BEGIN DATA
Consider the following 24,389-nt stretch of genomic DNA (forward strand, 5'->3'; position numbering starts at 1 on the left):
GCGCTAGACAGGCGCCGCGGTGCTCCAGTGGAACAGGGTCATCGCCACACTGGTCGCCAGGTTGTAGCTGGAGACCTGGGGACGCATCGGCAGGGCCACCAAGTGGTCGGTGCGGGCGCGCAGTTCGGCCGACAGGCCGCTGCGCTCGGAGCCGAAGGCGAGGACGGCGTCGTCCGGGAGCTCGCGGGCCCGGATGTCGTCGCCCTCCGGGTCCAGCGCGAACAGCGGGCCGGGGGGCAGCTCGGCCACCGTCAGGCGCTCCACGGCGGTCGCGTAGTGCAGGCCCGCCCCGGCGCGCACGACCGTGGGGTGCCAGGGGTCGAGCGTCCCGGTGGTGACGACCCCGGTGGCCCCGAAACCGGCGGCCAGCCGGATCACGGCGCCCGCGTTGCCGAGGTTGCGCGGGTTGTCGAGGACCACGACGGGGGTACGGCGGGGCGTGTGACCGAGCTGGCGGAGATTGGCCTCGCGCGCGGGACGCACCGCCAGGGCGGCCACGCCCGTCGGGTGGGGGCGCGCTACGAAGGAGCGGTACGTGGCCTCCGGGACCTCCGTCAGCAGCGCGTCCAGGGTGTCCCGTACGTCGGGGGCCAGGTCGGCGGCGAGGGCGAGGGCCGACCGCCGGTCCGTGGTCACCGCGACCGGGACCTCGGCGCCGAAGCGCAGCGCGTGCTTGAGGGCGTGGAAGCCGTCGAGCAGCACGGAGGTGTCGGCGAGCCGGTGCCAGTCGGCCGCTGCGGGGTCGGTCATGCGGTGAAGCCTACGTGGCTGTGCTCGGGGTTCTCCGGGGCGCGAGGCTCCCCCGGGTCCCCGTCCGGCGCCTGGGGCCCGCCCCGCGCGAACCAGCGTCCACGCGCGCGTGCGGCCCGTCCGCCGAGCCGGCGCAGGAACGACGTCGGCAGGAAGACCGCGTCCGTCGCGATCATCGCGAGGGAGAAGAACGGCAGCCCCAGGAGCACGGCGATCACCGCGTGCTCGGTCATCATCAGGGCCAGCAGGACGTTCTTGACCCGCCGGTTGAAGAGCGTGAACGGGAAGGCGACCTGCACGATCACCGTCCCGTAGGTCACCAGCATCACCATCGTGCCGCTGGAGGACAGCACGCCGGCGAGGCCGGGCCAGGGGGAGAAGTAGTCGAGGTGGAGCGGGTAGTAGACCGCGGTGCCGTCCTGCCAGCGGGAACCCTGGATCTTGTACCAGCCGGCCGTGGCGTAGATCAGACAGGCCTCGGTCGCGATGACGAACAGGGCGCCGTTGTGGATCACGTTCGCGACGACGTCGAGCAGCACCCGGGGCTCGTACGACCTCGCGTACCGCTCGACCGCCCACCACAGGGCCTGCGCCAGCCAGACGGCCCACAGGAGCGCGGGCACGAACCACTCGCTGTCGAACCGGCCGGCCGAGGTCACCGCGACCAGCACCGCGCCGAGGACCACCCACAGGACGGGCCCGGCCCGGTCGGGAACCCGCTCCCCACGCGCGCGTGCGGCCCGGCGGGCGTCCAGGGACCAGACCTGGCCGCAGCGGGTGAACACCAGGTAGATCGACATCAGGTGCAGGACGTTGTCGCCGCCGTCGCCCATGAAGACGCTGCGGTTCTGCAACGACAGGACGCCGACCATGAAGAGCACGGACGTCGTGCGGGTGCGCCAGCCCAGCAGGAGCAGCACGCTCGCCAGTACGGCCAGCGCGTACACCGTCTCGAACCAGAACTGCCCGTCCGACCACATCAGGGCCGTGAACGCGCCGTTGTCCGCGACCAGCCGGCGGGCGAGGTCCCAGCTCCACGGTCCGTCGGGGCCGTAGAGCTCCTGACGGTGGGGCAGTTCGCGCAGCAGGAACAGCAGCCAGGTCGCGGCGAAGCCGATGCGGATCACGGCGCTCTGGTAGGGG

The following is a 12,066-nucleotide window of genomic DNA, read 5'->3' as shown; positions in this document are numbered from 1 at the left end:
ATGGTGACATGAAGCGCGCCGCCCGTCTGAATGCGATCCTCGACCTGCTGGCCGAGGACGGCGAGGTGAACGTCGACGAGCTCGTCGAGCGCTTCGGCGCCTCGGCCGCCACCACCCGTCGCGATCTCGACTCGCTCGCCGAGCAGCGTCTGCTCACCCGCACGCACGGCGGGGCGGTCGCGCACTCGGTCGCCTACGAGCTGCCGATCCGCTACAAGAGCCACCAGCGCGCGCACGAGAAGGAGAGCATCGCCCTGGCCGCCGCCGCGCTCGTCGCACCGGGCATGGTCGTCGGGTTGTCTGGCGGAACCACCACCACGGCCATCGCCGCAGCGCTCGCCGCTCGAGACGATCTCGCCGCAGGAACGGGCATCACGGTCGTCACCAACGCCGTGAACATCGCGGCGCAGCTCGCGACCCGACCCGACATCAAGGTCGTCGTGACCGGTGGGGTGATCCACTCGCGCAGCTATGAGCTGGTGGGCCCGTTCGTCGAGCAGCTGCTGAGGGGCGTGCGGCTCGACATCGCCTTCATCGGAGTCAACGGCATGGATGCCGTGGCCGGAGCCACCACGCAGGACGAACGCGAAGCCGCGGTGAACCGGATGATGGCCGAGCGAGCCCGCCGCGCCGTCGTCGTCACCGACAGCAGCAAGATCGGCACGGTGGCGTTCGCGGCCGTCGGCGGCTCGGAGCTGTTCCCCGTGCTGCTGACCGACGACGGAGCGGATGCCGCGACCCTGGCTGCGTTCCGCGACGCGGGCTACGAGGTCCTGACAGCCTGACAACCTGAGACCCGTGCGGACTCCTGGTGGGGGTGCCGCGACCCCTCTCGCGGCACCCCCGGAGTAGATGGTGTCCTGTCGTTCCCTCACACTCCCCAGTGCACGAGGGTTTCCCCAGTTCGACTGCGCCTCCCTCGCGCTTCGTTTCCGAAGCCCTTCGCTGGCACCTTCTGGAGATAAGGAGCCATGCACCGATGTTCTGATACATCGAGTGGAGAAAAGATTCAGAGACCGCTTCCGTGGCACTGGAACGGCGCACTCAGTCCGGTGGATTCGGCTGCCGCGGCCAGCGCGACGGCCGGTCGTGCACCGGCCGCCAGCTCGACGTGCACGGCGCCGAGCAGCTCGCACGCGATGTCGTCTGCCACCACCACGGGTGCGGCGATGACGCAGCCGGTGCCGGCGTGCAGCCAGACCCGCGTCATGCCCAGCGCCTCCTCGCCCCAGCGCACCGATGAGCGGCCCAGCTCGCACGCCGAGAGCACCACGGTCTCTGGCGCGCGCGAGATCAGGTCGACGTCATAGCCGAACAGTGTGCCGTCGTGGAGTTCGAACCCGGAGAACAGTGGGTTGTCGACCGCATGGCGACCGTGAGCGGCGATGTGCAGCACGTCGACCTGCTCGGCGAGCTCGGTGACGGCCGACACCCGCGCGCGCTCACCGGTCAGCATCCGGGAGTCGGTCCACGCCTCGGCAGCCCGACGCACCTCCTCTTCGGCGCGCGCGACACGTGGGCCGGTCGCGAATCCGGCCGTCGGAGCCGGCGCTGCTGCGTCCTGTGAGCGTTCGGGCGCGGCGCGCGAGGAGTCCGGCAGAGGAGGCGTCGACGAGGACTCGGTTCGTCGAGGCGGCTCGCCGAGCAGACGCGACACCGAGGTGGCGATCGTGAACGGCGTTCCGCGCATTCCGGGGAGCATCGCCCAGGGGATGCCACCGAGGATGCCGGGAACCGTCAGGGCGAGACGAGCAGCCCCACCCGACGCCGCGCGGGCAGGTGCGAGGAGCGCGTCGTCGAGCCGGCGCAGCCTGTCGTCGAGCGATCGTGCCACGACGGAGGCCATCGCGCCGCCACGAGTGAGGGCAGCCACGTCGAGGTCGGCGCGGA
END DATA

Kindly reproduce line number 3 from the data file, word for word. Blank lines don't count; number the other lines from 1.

The following is a 12,066-nucleotide window of genomic DNA, read 5'->3' as shown; positions in this document are numbered from 1 at the left end: